By Brian Wheeler
Wednesday, June 16, 2010

Having been heard on their demands for lower population projections, no expansion of the growth area, and preservation of the downtown business district, the Crozet community appears to be largely in favor of the village’s updated 20-year Master Plan .

That has not deterred one area resident from continuing to advance his proposal to create a light-industrial business park just outside the Crozet master planning area near the intersection of Interstate 64 and U.S. 250.

Tuesday evening, Will Yancey appeared before the Albemarle County Planning Commission and asked for an “independent look” at his family’s 2008 request to add 184 acres to the county’s growth area to create a business park around the site of the Yancey Lumber Co. sawmill.

“Even though we attended every single [Crozet Master Plan community] meeting … it was rigged from the start,” Yancey said. “We think it is incumbent upon this commission, as well as the Board of Supervisors, to take this out of the rubric of the revision of the Master Plan and give it a hard, independent look on its own.”

Yancey said the Crozet Community Advisory Council had not reviewed his plan with an open mind. County staff, however, have advised the commission that there is “little community support” for Yancey’s proposal.

Later this year, local elected officials are expected to weigh the residents’ preference for growth to occur within Crozet’s current boundaries, as described by the Master Plan, against a desire by some leaders for increased economic development in new parts of Albemarle, specifically at the county’s interstate interchanges.

Commissioner Linda Porterfield (Scottsville)

“I think the interchanges in this county are a decision to be made by the entire county,” Commissioner Linda Porterfield said. “They are an economic provider to the entire county if we use them properly. No development area has the right to stand in the way.”

“It has been studied, it now needs to be pulled. Otherwise, it is going to pull the Master Plan process down,” Commissioner Cal Morris said. “It should be studied separately.”

When the Board of Supervisors asked that Yancey’s proposal be reconsidered in 2008 , the board said it did not have a position for or against the business park, it just wanted the plan reviewed as part of the community’s master planning process.

Tuesday night a majority of Planning Commission members indicated they agreed with Yancey’s request for an independent review process. Further, one planning commissioner thinks a majority of the Board of Supervisors may now be inclined to support Yancey’s business park, regardless of what ends up in the revised Master Plan.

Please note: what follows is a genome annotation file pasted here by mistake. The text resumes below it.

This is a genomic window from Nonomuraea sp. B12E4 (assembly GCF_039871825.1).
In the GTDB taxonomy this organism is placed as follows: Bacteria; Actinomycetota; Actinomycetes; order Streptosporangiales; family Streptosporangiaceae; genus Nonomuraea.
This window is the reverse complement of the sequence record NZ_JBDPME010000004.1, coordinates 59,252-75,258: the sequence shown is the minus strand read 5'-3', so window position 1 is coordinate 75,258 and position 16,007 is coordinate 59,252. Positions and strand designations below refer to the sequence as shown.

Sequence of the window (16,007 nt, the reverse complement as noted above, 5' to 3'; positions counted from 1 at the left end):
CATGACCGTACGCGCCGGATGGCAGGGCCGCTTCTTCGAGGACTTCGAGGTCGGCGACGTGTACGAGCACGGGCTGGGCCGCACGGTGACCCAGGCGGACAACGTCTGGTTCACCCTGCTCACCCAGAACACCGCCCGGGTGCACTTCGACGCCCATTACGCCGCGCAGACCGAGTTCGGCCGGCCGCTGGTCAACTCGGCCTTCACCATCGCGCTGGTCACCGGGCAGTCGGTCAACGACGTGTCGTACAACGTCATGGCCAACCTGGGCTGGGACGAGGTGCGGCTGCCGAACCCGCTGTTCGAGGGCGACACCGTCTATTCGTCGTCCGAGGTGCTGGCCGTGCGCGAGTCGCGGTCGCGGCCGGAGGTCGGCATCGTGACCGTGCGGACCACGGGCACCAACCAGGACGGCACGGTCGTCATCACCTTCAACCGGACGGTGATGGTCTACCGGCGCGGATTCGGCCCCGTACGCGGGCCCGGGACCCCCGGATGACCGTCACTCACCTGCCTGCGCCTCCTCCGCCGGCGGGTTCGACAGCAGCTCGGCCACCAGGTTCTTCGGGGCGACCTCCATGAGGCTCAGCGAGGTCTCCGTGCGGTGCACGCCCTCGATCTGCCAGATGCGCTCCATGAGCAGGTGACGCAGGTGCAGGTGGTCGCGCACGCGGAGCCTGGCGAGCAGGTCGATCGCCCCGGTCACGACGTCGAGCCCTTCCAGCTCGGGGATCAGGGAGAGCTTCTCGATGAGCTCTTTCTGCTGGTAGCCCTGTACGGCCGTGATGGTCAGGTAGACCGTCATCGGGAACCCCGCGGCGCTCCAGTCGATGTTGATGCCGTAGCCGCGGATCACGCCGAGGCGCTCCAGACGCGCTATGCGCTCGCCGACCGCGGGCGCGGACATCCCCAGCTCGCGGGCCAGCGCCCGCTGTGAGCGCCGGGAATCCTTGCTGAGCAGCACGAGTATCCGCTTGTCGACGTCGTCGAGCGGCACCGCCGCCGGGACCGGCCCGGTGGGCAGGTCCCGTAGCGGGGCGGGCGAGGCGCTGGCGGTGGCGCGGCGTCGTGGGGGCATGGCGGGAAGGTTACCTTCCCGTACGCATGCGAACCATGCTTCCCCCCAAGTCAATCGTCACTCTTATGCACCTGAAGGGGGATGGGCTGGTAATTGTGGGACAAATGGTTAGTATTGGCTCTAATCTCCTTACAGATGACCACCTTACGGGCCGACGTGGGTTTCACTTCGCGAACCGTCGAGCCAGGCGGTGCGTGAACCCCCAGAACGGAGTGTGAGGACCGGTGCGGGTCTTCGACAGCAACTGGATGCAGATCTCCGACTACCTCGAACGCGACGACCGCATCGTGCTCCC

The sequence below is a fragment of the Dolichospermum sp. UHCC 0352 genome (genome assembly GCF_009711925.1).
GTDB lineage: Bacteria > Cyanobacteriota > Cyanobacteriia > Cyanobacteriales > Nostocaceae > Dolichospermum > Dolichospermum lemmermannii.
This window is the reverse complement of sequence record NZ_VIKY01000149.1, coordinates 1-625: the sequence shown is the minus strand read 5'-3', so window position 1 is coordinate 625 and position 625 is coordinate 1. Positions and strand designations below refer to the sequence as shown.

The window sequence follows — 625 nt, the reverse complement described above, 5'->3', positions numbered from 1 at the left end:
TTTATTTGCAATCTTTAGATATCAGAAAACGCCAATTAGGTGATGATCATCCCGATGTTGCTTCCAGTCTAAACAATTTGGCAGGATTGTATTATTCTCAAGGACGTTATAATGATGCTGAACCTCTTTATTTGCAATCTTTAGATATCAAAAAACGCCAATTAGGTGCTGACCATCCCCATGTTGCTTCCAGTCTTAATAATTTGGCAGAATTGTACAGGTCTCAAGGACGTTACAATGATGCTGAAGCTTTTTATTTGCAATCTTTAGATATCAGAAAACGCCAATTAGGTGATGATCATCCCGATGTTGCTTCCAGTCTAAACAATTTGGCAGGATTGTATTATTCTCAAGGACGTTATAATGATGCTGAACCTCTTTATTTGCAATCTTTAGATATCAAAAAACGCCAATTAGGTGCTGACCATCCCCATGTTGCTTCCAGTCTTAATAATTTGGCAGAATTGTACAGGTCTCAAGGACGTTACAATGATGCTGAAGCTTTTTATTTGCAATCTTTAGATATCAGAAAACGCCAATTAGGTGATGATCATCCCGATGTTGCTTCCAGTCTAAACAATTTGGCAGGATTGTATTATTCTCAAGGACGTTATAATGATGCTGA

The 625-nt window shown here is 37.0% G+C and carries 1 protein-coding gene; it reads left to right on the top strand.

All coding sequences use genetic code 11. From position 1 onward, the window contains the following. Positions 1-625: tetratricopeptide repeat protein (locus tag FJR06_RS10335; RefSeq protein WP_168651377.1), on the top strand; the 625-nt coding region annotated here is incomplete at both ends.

“My sense is that what is happening at the board level is that they are saying they are OK with it and we need to find a way to allow it under some acceptable conditions,” Commissioner Don Franco said in an interview.

“I still think there is a win-win solution out there. I think the board is very open to seeing development take place there that is a quality development,” Franco said. “If it were to develop, under what conditions would [the community] accept development there? Right now the public just keeps coming back and saying they don’t want it.”

“We need to bring in entities that not only provide taxes to Albemarle County, but also jobs,” Porterfield said. “I am not comfortable with the Crozet Master Plan killing the possibility of that interchange being studied.”

“We have recently opened not one, but three commercial centers in Crozet, creating many new jobs,” countered Commissioner Tom Loach, who opposes Yancey’s proposal. “It is going to go around us anyhow, but it seems to me the community has given its findings and it doesn’t support it.”

After the work session, Yancey said he was pleased with the direction from the commission.

“We are pleased with their decision. It is what we have been asking for all along.”

In a separate process, the Albemarle supervisors are currently reviewing a draft economic development action plan. The current draft calls for consideration of “a modification of the Interstate Interchange Policy that might allow lower impact industrial and rural-serving uses at those intersections …” However, the county’s Comprehensive Plan emphasizes that new industrial development occur within the designated growth areas.

At a recent meeting, the board decided to hold roundtables on June 23 and July 1 on the action plan to get additional public input. In an interview, Supervisor Dennis S. Rooker addressed the question of whether the action plan opened the door for Yancey’s business park being located outside the growth area at the I-64 interchange in Crozet.

“The door is partially open. There is other language that says it has to be consistent with the Comprehensive Plan,” Rooker said. “My idea was to try and get some changes in [the action plan] that made it more consistent with the existing Comprehensive Plan …. When we last discussed [the interchanges], none of the uses given as examples were anything of the scale of what is being proposed by Yancey.”

“People from Crozet are welcome to come to the roundtables and make comments about specific language in the economic development plan,” Rooker added.

The Planning Commission has tentatively scheduled a public hearing on the draft revisions to the Crozet Master Plan for July 13.

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